For your dreams? Well, you’ll just have to sit down for your monthly planning session and see. Set a recurring reminder in your phone once a month to reflect on your yearly goals and craft your monthly planner. Break your monthly goals into the same format as your yearly: career, health/fitness, fun/self-love, learning, financial and giving goals.
3. Make a weekly action plan every Sunday.
Now that you have a monthly strategy of how you’ll tackle your yearly goals, you’re ready to break those goals into weekly action plans. This is where you’ll convert every monthly goal that isn’t already an action step into an action step that you can look at in the morning and say, “I’m gonna do THAT!”
Take our fictitious NYT yearly goal, for instance, with the “build a website” monthly goal. Building a website is actually pretty time consuming, and definitely can’t happen in one swoop. So you reflect on that big goal and see how you can break it down.
(This is called strategizing. And the more you do it, the better you get.)
For week one of month one, that might look like this:
· Draft copy for “about me,” contact, and home pages.
· Research your favorite websites and take notes on how you want your site to look.
· Edit 10 of your best articles for blog page.
Week two might involve reading a book/watching video tutorials on building a Wordpress website, and picking a WP theme -- if you’re going to do it yourself. Or if you’re paying for a site, you’d talk to five developers, compare prices/products, then select one for the job.
You’re going to use the same planning format as you’ve done with your monthly planner: career, fun/self-love, etc, except that you’ll add one new section. “Daily non-negotiables.” That goals section is simply for the things you have to do every single day to be your best. That could be writing an article per day, doing a specified amount of exercise, reading the relevant books, etc.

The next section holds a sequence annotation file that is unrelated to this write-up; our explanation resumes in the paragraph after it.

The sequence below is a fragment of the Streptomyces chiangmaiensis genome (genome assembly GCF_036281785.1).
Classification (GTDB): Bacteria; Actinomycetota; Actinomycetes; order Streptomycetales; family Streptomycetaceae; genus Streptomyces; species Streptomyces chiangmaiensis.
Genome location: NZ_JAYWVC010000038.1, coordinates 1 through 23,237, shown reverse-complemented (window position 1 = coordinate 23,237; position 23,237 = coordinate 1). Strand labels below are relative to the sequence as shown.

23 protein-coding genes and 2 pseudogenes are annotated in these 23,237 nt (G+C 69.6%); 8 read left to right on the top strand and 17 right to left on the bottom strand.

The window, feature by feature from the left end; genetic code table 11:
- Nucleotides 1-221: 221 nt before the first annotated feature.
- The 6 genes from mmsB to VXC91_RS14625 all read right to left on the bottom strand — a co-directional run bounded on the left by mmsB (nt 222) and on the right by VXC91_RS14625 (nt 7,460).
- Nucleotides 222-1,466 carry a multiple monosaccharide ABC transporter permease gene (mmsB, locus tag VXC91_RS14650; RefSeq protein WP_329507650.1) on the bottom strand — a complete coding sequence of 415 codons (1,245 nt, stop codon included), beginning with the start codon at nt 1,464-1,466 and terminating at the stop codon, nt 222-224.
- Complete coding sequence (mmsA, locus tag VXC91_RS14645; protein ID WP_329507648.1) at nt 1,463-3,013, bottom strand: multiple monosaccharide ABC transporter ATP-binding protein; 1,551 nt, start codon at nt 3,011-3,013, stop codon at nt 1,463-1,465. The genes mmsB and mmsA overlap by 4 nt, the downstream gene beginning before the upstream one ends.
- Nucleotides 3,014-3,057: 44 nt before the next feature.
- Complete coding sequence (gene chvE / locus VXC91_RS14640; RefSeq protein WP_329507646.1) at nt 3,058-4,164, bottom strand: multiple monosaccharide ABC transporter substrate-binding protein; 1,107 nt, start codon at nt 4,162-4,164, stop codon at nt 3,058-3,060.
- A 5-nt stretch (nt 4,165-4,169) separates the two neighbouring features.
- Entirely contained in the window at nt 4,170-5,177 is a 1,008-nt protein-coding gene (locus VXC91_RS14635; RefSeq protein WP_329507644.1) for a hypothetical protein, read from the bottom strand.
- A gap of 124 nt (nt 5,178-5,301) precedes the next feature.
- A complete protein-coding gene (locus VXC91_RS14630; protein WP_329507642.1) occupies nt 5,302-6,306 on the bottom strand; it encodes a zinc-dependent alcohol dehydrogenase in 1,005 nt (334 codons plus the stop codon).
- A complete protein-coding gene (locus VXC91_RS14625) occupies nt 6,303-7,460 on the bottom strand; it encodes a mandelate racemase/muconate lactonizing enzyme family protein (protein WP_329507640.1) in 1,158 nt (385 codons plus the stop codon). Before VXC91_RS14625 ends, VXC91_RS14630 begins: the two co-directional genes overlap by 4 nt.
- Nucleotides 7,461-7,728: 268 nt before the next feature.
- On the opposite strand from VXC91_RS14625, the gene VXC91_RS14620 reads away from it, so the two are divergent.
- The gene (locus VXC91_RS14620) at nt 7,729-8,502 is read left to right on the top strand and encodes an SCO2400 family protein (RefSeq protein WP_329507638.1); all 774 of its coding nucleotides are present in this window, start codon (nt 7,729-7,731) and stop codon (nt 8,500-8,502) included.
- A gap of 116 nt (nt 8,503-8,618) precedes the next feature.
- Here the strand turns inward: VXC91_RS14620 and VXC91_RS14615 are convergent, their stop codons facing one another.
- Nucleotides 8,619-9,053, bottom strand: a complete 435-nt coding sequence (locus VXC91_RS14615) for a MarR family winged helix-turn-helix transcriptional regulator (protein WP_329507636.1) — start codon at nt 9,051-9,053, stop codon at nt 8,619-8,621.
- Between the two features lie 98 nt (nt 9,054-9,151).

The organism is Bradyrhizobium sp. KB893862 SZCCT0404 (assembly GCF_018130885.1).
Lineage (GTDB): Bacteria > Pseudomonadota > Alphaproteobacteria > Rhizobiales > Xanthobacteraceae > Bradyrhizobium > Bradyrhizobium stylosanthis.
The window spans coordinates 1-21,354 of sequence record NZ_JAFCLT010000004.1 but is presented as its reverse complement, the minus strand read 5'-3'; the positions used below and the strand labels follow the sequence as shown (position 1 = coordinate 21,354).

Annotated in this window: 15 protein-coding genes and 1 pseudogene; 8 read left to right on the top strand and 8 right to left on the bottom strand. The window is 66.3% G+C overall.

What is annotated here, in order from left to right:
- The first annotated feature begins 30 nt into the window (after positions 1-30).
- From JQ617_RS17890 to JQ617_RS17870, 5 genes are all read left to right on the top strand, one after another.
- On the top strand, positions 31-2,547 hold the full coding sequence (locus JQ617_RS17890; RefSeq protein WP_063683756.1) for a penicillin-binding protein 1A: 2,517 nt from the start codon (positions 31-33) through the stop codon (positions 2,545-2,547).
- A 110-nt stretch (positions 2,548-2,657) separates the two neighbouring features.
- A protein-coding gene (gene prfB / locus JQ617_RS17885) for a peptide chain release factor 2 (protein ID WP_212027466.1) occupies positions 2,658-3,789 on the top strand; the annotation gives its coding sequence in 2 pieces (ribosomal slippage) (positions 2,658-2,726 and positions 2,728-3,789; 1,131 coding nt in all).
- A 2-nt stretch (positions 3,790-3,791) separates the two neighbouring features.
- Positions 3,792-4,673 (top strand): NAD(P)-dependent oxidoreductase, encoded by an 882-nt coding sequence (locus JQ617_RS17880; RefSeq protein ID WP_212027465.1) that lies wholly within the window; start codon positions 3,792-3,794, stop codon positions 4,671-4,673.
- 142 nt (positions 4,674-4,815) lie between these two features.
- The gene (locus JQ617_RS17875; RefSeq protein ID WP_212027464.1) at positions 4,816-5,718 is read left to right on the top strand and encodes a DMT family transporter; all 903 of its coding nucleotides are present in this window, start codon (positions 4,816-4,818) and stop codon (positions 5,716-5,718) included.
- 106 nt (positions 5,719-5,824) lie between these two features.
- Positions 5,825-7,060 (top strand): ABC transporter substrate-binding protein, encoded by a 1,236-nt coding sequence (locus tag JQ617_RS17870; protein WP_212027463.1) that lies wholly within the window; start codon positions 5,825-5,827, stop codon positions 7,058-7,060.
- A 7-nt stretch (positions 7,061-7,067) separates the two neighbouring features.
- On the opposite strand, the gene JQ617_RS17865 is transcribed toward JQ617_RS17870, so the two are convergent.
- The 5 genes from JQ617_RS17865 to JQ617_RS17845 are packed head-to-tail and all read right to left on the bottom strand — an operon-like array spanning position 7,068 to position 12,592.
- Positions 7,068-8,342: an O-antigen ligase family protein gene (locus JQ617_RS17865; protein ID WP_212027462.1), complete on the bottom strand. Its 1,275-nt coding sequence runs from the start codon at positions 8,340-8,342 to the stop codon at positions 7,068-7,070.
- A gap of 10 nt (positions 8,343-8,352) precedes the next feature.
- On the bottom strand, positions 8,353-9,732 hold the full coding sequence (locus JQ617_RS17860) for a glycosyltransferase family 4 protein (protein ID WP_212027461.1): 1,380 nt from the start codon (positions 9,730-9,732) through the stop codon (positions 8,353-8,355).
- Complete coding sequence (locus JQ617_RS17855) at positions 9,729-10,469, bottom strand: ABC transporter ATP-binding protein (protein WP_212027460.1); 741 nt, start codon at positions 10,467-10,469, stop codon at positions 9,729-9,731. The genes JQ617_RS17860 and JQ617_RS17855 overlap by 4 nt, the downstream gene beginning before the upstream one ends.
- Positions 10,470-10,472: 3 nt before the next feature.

Once you’ve concluded your weekly planning session, you’ll know every single action you’re going to take this week to be a balanced, purposeful and successful human. That means you don’t have to worry about whether you’re doing enough anymore, or have anxiety about what you should actually plan in a day because it’s all right there in your weekly action plan.
4. Write out your top goals in a daily planner.
Having come up with a monthly strategy and weekly action plan, you’re already in the top 5 percent of planners in the world. Seriously. Nobody does this stuff...and it’s so easy! But as soon as you start using your weekly action plan as a reference for your daily plan, you’re unstoppable.
All you have to do is flip your planner back to your weekly action plan, see what 5-8 goals you could kick butt at today and write those goals down in a new daily planning page. This takes all of two minutes.
Just make sure to include checkboxes next to each goal, and to set reminders for the critical goals, and you’re officially a planning expert. But more than that, you’ll consistently accomplish the long-term habits that bring you the health, happiness, wealth and purpose you’ve been dreaming about.
"Limit technology" -- this goal should always appear on your daily planning page. It's important to schedule out your text, email and social checks so that you protect yourself from instant gratification and remain proactive in accomplishing your goals all day long.